Nova Scotia may be behind the western provinces in economic prosperity, but when it comes to easing the way for students in our schools, we have Alberta beat.
New guidelines from the province on how schools should accommodate transgender and gender-nonconforming students encourage school principals, teachers and staff to use sensitivity and common sense when, for example, finding suitable athletic changing rooms for a transgender student.
The 28-page report released by the Department of Education and Early Childhood Learning contains statistics that highlight worrisome problems in the school system for transgender students.
A seven-year survey of more than 3,700 students across Canada found that 90 per cent of transgender youth hear transphobic comments daily or weekly from other students, and just shy of a quarter said they’d heard teachers making such comments. Almost three quarters of transgender students were verbally harassed, while one quarter were physically harassed.
School can be challenging for any child, but it is particularly rough on kids who, for whatever reason, are the brunt of jokes, comments and bullying from their peers and even teachers and staff.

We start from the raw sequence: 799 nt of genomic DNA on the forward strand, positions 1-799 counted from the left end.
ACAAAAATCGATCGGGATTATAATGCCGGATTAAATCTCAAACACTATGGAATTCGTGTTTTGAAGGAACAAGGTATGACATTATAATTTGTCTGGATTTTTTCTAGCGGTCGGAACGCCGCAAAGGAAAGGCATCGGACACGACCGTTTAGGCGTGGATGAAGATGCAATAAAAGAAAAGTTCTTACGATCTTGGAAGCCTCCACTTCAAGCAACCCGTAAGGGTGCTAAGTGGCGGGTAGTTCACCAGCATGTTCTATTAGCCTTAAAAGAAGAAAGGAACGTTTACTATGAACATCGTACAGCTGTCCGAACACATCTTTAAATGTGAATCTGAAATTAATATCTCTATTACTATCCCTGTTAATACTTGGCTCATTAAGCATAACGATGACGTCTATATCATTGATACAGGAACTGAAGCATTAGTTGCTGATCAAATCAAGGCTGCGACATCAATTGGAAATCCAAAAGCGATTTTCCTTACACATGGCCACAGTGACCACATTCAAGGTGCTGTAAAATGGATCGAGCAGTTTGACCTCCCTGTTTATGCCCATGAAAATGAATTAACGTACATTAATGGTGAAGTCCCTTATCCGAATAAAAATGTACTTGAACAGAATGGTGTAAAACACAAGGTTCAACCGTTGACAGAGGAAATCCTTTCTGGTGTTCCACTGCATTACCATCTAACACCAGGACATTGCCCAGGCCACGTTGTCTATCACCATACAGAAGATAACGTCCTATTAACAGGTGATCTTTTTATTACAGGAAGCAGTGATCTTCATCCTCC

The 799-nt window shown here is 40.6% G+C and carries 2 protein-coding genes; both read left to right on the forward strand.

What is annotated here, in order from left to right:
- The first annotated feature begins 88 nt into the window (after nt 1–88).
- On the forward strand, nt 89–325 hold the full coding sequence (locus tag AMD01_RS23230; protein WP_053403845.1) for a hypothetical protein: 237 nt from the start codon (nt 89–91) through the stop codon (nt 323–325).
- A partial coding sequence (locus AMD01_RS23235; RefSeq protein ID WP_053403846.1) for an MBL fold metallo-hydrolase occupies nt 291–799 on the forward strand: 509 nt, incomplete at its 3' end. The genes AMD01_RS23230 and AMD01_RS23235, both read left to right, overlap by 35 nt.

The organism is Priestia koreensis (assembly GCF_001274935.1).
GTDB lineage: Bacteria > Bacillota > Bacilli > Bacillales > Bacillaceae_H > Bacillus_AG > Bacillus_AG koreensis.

The guidelines, which were developed in consultation with The Youth Project in Halifax, the Nova Scotia Human Rights Commission, the Nova Scotia Teachers Union and school board members, are not rules — but school board and schools are encouraged to adhere to them, particularly in terms of students’ human rights.
In contrast, the issue of gender in Alberta schools burst onto the front pages earlier this month when Jim Prentice’s Conservative government tried to sideline a Liberal bill on inclusiveness by drafting its own bill that was anything but.
The Liberal bill would have made it mandatory for schools to set up gay-straight alliances for students who want them. Sponsor Laurie Blakeman notes that the highest rate of teen suicide is among sexual minority youth, who get valuable peer and anti-bullying support from gay-straight alliance clubs.
Among other things, the Conservatives’ original bill would have forced students trying to set up a gay-straight alliance at their school to go to court if the school administration or local school board turned them down.
The public complained and the bill was amended to make the minister of education the final arbitrator. Mr. Prentice has since put it on hold pending consultation.
The evidence for supporting LBGT students is compelling. In one recent study, U.B.C. researchers found that in schools that have had gay-straight alliances for three or more years, the chance of discrimination and suicidal thoughts among LGBT students dropped by more than half compared to schools without such alliances.
And heterosexual boys were half as likely to try to kill themselves as boys in schools without alliances.
It’s clear that policies that foster support and inclusion are healthier for everyone — especially teenagers in school.